Politics often makes for strange bedfellows. Far-right parties in the UK and across Europe push for anything that will weaken the European Union – a goal shared by Vladimir Putin and Donald Trump. This week, their fellow Brexiteer Boris Johnson went as far as to repeat the Kremlin line that Europe is partly to blame for Putin’s ongoing invasion of Ukraine.
One does not expect clear policy statements from Trump or Johnson, but Putin’s reasoning is irrefutable. His goal is to weaken the institutions, including Nato and the EU, that could thwart his neo-Soviet ambitions. The Kremlin was in mourning when Scotland narrowly voted to stay in the UK. Putin sees Europe as his enemy and wants his adversaries to be divided, smaller and weaker.
Divide and conquer isn’t new, but that doesn’t mean it isn’t effective. During his 16 years in power, Putin has done a good job of picking off the weakest, most pliable members from the herd of European leaders and using them as a wedge against a united Europe. He had Silvio Berlusconi, who boasted he was Putin’s personal advocate. He had Gerhard Schröder – and in fact still has him as chairman of the Nord Stream gas pipeline connecting Russia to Germany, which Schröder signed into effect as German chancellor.
Brexit isn’t simply an item on Putin’s wish list. Russia Today and Sputnik, Kremlin propaganda outlets that are inexplicably treated as legitimate news sources in the west, are full of Brexit articles (next to the pro-Trump ones).
Putin always supports the most divisive elements in European politics, and hopes they will repay the favour by voting to end the EU sanctions placed on Russia after his invasion of Ukraine. Europe’s anti-immigrant parties, the quasi-fascists and the not-so-quasi fascists, openly venerate the man who has annexed European territory and continues his military assault in Ukraine – a country Putin wishes to punish for following the dream of joining the EU, a dream some in Britain would freely abandon.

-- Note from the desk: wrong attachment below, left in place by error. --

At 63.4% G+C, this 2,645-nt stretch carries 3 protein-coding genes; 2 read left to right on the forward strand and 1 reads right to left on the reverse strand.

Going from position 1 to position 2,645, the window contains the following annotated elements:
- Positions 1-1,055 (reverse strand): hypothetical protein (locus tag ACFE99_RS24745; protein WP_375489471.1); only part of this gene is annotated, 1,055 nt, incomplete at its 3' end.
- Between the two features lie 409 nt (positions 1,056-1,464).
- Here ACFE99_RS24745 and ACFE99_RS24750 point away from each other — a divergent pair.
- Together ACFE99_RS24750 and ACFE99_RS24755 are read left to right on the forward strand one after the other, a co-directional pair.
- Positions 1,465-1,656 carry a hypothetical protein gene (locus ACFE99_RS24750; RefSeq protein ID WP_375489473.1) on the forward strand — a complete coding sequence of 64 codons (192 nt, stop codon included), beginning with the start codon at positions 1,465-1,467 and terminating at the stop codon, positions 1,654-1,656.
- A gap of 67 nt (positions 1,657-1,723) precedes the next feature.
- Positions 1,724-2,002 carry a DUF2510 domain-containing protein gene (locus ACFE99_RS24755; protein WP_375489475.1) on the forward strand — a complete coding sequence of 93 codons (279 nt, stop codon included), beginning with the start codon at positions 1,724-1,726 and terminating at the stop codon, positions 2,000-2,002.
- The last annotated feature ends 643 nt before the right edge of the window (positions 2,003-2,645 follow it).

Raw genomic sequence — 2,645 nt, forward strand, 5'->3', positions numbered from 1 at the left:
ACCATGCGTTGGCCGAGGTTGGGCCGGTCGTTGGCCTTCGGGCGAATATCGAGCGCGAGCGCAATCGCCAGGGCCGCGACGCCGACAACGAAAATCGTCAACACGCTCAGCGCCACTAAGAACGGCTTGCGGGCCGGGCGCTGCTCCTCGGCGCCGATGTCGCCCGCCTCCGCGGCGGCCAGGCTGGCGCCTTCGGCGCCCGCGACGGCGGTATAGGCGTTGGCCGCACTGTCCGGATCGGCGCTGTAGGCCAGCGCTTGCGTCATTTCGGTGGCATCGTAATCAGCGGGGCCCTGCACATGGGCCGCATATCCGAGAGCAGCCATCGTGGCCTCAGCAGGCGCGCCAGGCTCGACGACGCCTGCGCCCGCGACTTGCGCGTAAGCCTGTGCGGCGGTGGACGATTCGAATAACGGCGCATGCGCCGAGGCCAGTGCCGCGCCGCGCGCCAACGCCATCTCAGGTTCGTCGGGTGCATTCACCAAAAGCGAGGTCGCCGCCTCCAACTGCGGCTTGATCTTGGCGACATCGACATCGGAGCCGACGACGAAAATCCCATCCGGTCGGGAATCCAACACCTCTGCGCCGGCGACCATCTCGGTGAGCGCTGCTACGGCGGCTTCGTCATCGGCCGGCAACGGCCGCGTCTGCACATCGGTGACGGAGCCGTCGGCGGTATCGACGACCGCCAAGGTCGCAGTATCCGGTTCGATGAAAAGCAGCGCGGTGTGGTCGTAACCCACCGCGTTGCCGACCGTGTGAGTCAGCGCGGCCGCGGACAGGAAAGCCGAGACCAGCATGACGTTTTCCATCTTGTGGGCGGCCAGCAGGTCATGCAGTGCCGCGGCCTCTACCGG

Brexit would embolden the forces of divisiveness and hatred already on the rise. It would be a boon to the terror groups already active inside and outside Europe’s borders, to the Russian dictator who is crashing through those borders, and it would reduce the ability of the UK and Europe to resist these assaults. It would be a giant step backwards for the global order, for the globalised economic growth that depends on that order, and for the values of human rights and democracy.
There are limits to broad appeals to the greater good and what Winston Churchill called “the responsibility of greatness”. It is reasonable for Britons to ask, “What’s in it for me?” Healthy self-interest is a cornerstone of democracy and the free market system that has brought freedom and prosperity to so much of the world – the freedom and prosperity we envied so much from behind the iron curtain.
Yet without the UK’s influence, the EU will move toward the ideologies and policies that frustrate many Britons (and others). Meanwhile, the UK would still rely on the EU, an EU made less effective and more vulnerable to exactly the tendencies the Brexiteers complain about most. To solve its problems and to become a better version of itself, the EU needs the UK – and the UK needs that better EU.
I do not have a great deal of sympathy for the Brussels bureaucracy. No one who grew up in a totalitarian state has ever looked at a problem and thought that what was needed was another layer of politicians and functionaries. In this case, however, the cure has proved to be better than the disease. For all its limitations, the EU is far superior to the fractious era that went before.
A quick survey of those who most desire a return to that era is enough to give pause. If you’re not sure of the best course of action, you could do worse than look at what Putin wants and do the opposite. For example, he desperately wants Trump to become the next president of the United States.
The European dream is still worth fighting for, and must be fought for. Churchill, addressing the American people on 6 September 1943, pleaded the common values of Anglo-American unity. His coalition of English-speaking peoples is obsolete. The union has expanded to include all those who desire a common language of liberty, peace and democracy. But Churchill’s words still apply: “I say, ‘You cannot stop.’ There is no halting-place at this point. We have now reached a stage in the journey where there can be no pause. We must go on. It must be world anarchy or world order.”
This piece is also published on InFacts.org
Garry Kasparov is chairman of the New York-based Human Rights Foundation and a former world chess champion.